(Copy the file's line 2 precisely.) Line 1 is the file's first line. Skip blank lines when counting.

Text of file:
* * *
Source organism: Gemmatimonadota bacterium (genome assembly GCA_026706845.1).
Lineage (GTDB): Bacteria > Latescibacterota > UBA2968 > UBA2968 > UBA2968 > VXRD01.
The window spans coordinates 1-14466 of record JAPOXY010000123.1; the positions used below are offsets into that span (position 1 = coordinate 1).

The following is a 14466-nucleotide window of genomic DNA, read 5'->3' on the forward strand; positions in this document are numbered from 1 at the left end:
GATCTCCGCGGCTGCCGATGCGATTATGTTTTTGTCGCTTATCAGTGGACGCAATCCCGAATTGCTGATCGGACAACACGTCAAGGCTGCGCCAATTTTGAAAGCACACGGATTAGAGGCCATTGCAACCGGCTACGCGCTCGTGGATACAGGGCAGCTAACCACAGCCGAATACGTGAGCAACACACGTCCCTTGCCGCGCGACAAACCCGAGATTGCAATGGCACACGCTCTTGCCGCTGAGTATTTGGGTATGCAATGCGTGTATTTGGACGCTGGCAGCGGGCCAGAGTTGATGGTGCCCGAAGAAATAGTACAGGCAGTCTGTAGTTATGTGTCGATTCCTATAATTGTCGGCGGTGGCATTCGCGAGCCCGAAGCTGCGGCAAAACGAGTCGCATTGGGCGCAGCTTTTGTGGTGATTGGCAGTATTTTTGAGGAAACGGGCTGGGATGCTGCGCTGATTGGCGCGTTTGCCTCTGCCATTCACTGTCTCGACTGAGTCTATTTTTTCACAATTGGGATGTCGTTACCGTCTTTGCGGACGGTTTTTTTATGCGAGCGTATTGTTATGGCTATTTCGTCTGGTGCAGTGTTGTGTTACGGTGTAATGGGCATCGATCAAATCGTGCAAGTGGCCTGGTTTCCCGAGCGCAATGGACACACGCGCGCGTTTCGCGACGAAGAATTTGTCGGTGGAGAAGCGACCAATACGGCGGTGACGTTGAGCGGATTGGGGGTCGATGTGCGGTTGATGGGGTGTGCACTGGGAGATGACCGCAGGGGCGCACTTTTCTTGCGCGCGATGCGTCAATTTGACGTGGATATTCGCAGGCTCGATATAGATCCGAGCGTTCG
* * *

Lineage (GTDB): Bacteria > Latescibacterota > UBA2968 > UBA2968 > UBA2968 > VXRD01.